If I can cook it, you can cook it And I'll travel the world to bring it back home to you.

A visit to April Bloomfield’s Spotted Pig and a recipe for the great British delicacy Bangers and Mash

         The weather on America’s East Coast has been nothing short of bizaare this whole winter.   When I boarded the plane to come home from St. Barth, the temperature there was 81 degrees.  When I arrived in Newark the temperature was 75 degrees.  We could have saved a small fortune by opening the pool early out at the beach and staying put.  Except that this week there have been freezing temperatures to our north.  In any event, I think there’s a short window of opportunity to put some comfort on the table and today’s dish is a perfect example of just that. It’s Bangers and Mash, true British comfort food and my is it good!

Dimity Jones

        I first got the recipe from an Australian blogger I follow called Dimity Jones.  You can check out her blog on the list of blogs on the left hand side of this page.  Dimity first wrote this for her friend Barbara Fairchild, late of Bon Appetit magazine and now 

Dimity’s Dish

the editor of the on-line magazine “Real Eats”.  Now Bangers and Mash is what the English have dubbed a dish of Pork sausages and mashed potatoes. The reason for the moniker “bangers” is because the sausages were packed with water so that when they went into a hot pan, they split and went “bang”.  Since I cooked my sausages entirely in the oven, if there was any banging, it was out of earshot. But the dish was a huge success. The lovely onion-y, beefy gravy coats the sausages which sink into the mashed potatoes. And oh what mashed potatoes! They’re light as all get out despite frightening amounts of cream and butter, the lovely scent of whole garlic and a cream infused with fresh thyme. They are the best mashed potatoes I have ever eaten. There are two secrets here.  The first is to use a ricer or food mill.  Forget that tired potato masher.  You will never achieve anything like the silky smoothness with one.  And the second secret is that the potatoes themselves should be as dry as possible.  The recipe follows.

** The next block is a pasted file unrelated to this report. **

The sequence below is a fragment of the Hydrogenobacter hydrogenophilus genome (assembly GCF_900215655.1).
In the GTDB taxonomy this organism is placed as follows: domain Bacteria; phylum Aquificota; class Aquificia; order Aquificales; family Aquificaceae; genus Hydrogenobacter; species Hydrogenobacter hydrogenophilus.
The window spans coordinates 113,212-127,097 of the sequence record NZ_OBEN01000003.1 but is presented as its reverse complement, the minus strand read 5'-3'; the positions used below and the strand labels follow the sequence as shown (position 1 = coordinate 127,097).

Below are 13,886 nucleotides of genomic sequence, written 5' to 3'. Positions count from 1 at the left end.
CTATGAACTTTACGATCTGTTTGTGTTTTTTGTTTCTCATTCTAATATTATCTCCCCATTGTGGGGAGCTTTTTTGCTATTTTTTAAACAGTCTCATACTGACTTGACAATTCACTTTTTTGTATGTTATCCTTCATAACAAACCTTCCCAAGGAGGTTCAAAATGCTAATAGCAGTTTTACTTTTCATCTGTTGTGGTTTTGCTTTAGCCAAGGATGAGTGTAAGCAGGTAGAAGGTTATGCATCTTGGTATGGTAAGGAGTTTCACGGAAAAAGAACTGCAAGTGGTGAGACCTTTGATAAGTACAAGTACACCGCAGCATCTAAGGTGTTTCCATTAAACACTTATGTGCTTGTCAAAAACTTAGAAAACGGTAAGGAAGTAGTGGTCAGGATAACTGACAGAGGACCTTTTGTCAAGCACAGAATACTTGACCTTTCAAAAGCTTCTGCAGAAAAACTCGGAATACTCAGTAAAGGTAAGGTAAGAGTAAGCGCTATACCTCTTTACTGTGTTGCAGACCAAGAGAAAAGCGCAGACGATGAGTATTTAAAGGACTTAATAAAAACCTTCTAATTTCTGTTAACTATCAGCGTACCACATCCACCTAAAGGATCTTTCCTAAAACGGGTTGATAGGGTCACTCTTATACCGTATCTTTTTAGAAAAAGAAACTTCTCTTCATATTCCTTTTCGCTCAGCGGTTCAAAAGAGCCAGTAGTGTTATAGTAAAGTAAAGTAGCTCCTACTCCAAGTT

But first…how did April Bloomfield work her way into the title of today’s post?  As anyone who regularly reads Chewing the Fat, I am a huge fan of Ms. Bloomfield’s gastro pub cooking at The Breslin in the Ace Hotel. Now it turns I am a huge fan of her earlier incarnation, “The Spotted Pig” at  314 West 11th St. (Tel: 212-620-0393).  And exactly how did I get there?  I actually made Bangers and Mash twice and not because I was in love with the potatoes. It was because, believe it or not, good unadulterated pork sausages are almost impossible to find. Every butcher, supermarket, gourmet shop has both sweet and hot versions of Italian sausage.  But those are loaded with seasonings completely at odds with British Bangers. 

         For the genuine article, I made my way down to the Village where there’s a store called Myers of Keswick which stocks all things British.  There among the Cornish Pasties and Onion pies, the salad cream and Marmite were perfectly beautiful unadulterated bangers. And they were very well priced too.  I timed my visit to coincide with lunch hour which is how I ended up at The Spotted Pig. 

The Spotted Pig’s Grilled Cheese Sandwich

         The restaurant has been on the radar ever since it opened in 2004.  It was New York’s first gastro pub and it’s been charming diners ever since.  It’s a tiny place filled with bric-a-brac and the most amazing food.  I opted for the Grilled Cheese sandwich. This American classic is incredibly good here.  I am fairly the same sandwich at the Breslin owes a lot to its Village predecessor.  There, I was told, it was made with three kinds of cheeses.  It’s tangy and crisp, the cheese melted to perfection and the bread is sliced from a beautiful rustic loaf. I think I polished to whole thing off in about 5 minutes.  I can’t wait to go back.  But before I do, here’s the promised recipe for Bangers and Mash.   

4 thoughts on “A visit to April Bloomfield’s Spotted Pig and a recipe for the great British delicacy Bangers and Mash”

  • Bangers and Mash, purely and simply a beautiful thing. The gravy looks fabulous and I'll try the drying of the potatoes, though I do not have the inclination or patience for a ricer. Makes the cheese sandwich look rather sad next to them, doesn't it? C: AND – are you kidding me on the prices on the menu at the Spotted Pig? Marvelous – order two of everything if they are going to tease me that way… C:

  • Ana, I wish I could convince you to use the ricer or the food mill. The difference was incredible–creamier, fluffier with not so much a one single lump. Ambrosia! The prices are pretty standard for that kind of lunch in New York. And the place is always busy. MM

Leave a Reply

Your email address will not be published. Required fields are marked *